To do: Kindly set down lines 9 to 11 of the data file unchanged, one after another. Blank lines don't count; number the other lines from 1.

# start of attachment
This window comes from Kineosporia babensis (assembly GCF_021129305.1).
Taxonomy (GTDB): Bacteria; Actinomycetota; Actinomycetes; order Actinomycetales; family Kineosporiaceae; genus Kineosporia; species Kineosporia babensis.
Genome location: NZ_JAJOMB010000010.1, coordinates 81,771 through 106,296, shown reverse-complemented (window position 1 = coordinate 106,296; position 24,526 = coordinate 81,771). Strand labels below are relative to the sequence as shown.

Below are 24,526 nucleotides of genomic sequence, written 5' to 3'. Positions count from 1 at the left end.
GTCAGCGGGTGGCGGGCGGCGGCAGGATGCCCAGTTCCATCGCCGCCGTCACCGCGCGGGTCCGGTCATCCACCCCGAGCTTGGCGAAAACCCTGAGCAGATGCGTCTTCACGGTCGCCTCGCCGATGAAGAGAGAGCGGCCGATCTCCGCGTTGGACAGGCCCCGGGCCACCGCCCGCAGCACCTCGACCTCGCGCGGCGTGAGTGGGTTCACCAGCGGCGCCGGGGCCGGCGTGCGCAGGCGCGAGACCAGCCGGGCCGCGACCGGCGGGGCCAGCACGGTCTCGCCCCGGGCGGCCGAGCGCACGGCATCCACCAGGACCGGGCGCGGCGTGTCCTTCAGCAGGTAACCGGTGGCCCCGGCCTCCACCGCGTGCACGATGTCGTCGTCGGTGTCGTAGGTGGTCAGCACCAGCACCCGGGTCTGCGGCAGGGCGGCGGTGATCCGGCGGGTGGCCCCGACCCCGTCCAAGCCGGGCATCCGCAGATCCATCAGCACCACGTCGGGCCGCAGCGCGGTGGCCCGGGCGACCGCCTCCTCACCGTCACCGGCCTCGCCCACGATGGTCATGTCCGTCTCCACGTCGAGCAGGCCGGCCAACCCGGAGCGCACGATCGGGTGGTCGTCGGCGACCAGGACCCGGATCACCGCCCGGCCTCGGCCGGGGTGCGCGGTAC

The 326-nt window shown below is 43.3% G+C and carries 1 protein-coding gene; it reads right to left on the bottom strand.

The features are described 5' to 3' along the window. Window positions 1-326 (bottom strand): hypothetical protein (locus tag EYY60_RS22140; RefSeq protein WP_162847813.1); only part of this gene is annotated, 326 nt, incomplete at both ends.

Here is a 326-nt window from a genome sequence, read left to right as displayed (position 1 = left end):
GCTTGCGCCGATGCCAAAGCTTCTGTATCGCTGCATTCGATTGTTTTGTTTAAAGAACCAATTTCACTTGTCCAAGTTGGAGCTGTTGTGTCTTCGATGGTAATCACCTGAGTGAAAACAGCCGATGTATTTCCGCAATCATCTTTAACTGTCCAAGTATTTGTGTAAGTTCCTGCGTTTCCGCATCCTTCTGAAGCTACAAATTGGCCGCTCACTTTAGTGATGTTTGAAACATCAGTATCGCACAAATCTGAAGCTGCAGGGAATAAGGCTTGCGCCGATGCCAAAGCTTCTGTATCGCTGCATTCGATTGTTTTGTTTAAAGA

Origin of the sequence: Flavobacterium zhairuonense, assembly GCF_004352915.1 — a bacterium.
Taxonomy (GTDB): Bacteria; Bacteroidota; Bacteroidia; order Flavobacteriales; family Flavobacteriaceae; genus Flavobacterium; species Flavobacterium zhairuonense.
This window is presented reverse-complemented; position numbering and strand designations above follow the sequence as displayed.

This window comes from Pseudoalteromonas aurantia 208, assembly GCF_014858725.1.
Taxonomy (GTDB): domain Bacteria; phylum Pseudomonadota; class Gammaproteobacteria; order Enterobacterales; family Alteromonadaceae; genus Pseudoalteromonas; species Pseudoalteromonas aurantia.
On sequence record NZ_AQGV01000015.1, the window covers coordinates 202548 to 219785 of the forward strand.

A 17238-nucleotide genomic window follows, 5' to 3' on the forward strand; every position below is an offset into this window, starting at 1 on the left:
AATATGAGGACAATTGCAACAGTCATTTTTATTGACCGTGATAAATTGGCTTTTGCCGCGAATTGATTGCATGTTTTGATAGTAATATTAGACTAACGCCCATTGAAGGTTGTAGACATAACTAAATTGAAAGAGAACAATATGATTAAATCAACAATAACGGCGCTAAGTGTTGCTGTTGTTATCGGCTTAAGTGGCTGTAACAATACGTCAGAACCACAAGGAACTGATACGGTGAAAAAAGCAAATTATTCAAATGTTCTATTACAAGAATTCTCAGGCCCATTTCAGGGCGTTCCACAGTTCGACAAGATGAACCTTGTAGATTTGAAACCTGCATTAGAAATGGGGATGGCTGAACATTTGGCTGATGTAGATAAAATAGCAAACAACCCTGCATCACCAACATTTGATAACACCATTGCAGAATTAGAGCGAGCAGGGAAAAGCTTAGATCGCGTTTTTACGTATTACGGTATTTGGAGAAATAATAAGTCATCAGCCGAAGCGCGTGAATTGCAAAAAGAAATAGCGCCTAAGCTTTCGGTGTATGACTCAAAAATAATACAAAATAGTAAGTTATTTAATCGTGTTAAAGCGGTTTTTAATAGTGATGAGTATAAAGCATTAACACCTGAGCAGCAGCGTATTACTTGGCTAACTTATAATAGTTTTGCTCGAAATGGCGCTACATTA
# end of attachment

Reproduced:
GCTTGCGCCGATGCCAAAGCTTCTGTATCGCTGCATTCGATTGTTTTGTTTAAAGAACCAATTTCACTTGTCCAAGTTGGAGCTGTTGTGTCTTCGATGGTAATCACCTGAGTGAAAACAGCCGATGTATTTCCGCAATCATCTTTAACTGTCCAAGTATTTGTGTAAGTTCCTGCGTTTCCGCATCCTTCTGAAGCTACAAATTGGCCGCTCACTTTAGTGATGTTTGAAACATCAGTATCGCACAAATCTGAAGCTGCAGGGAATAAGGCTTGCGCCGATGCCAAAGCTTCTGTATCGCTGCATTCGATTGTTTTGTTTAAAGA

Origin of the sequence: Flavobacterium zhairuonense, assembly GCF_004352915.1 — a bacterium.
Taxonomy (GTDB): Bacteria; Bacteroidota; Bacteroidia; order Flavobacteriales; family Flavobacteriaceae; genus Flavobacterium; species Flavobacterium zhairuonense.